Friday, May 12, 2023

Q&A with Greta Uehling




Greta Lynn Uehling is the author of the new book Everyday War: The Conflict Over Donbas, Ukraine. She also has written the book Beyond Memory. A cultural anthropologist, she is a lecturer at the University of Michigan.


Q: What inspired you to write Everyday War?


A: Everyday War explores the lives of civilians in a country at war. I was inspired to write the book by my experiences living and working in Ukraine. Interviews with people all across that country revealed civilians were engaging with the war in conscious and creative ways like delivering fresh milk, meat, and bread to fighters on the front lines.

Q: How did you research the book, and did you learn anything that especially surprised you?


A: As a cultural anthropologist, I carried out ethnographic research in Ukraine. That meant participating in the daily lives of Ukrainians and extensive interviewing. Because the people who were displaced by war – one of the main subjects of the book - were spread out across Ukraine, I traveled a lot using the Ukrainian rail system.


I aimed to speak to as wide a spectrum of different people as I could. My research funding enabled me to live and work in Ukraine during three consecutive summers and over this time period, I carried out over 150 interviews. I wrote Everyday War based on the data I gathered in Ukraine that three-year period.


What surprised me the most as I embarked on my study was how often people told me their greatest concern was that friend and family relationships were being adversely affected by the war. On top of the humanitarian crisis brought about by Russian aggression, there is a relational crisis in which families and friendships have acquired their own fault lines.

As just one example, a woman who was recently married told me her marriage ended because she wanted to evacuate her pro-Ukrainian parents to safety and her husband wanted to stay in Russian-controlled territory with his parents. My book uses the stories of non-combatants to show how personal relationships could become not only an important source of support for survival, but the site of a different, everyday kind of war.


Q: The scholar Maureen P. Flaherty said of the book, “Greta Uehling sensitively, and with nuance, highlights the often-misunderstood early stages of the war in Ukraine and the toll it has taken on its people. In her exploration of the Ukrainian conflict and thoughtful consideration of contextually complex language and culture, she brings many universal struggles to light.” What do you think of that description?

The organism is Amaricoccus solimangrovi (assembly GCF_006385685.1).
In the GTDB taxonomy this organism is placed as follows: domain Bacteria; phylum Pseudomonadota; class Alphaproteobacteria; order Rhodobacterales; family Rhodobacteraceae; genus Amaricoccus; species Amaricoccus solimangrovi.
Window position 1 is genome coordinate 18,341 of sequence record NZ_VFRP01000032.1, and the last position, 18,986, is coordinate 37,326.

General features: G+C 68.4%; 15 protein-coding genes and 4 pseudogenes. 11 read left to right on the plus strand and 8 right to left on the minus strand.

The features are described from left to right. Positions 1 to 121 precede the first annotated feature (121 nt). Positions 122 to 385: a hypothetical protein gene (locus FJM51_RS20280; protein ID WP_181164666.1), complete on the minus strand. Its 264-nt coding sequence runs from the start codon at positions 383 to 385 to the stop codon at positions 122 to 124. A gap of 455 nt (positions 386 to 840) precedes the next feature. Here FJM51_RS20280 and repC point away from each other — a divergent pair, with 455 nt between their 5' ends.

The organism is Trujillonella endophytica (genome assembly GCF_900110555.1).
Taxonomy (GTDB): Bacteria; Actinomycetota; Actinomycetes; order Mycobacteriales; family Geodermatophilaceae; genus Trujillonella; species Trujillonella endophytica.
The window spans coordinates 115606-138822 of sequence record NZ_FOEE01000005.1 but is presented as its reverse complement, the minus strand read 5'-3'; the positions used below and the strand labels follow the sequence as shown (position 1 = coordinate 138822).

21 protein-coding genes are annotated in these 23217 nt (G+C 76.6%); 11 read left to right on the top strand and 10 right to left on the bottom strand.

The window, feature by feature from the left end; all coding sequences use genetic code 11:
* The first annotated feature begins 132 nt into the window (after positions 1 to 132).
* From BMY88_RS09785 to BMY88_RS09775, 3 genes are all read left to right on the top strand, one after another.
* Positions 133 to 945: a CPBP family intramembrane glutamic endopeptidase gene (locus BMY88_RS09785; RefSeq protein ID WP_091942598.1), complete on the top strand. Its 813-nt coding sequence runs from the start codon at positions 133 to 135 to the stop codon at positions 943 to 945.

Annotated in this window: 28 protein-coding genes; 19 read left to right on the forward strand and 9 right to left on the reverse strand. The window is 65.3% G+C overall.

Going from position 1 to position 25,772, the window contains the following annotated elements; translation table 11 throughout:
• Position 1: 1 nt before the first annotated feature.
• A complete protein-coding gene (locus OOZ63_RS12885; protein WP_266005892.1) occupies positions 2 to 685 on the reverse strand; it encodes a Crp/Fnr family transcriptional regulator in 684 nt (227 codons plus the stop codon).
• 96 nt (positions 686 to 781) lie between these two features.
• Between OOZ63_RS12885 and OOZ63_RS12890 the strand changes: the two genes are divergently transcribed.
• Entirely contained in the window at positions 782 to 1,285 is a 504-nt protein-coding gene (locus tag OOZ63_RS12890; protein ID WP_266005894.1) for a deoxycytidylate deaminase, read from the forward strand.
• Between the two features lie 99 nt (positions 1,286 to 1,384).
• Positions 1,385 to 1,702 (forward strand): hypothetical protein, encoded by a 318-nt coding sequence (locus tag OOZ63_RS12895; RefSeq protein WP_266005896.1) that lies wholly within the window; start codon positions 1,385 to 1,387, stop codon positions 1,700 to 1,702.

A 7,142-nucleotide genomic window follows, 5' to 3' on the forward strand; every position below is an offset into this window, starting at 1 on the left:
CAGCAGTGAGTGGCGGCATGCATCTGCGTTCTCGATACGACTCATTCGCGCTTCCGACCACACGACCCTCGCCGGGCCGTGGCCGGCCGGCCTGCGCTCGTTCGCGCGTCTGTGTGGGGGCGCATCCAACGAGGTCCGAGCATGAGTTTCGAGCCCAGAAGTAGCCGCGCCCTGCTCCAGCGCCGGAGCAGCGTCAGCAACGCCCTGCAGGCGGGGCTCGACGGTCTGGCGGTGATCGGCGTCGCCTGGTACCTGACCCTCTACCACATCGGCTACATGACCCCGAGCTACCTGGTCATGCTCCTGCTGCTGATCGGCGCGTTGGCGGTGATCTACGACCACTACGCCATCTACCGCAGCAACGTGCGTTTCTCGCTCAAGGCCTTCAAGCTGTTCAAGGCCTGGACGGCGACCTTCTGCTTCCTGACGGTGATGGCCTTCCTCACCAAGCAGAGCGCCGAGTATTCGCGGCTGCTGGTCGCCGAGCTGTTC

A: I appreciate Dr. Flaherty’s description of the book and it aligns with comments I have received from other people since the publication of the book. Refugees from Serbia, survivors of civil war in Mozambique, and soldiers returning from deployments to the Middle East, to name just a few examples, have told me that reading my book reminded them of some aspect of their own experience during war.  


In bringing universal struggles to light, I hope the book can forge a path towards a new way of understanding war. Considering the number of places in the world where residential areas become targets of military aggression and there are violations of international humanitarian law, it is reasonable to surmise the everyday kind of war I describe in my book isn’t isolated to Ukraine.

Q: What do you hope readers take away from the book?


A: Many people will have heard about Ukrainian resilience in the face of Russian aggression. My book demonstrates the significance of this resilience through stories about the lives of civilians. I hope readers will take away appreciation for how civilians’ activities matter for survival, the dignity of the dead, the peace of mind for the bereaved, and so much more.

Q: What are you working on now?


A: Right now I am working on a book manuscript about indigenous peoples in Ukraine. I’m in the final stages of writing, with just one more chapter to complete. I’m especially looking forward to the future publication of this project because I have enjoyed connecting with the readers of Everyday War. I can’t wait to share my next book with readers when it’s ready!


Q: Anything else we should know?


A: Thank you for asking. The full title of the book, which contains the word “conflict,” is not a commentary on the significance of the war. Rather, it was developed to adhere to the internationally agreed upon nomenclature. For the first eight years following the outbreak of hostilities, “conflict” was the official term. The full-scale Russian invasion of 2022 marks a dramatic shift in the hostilities, which have now officially been deemed “war.”


--Interview with Deborah Kalb

No comments:

Post a Comment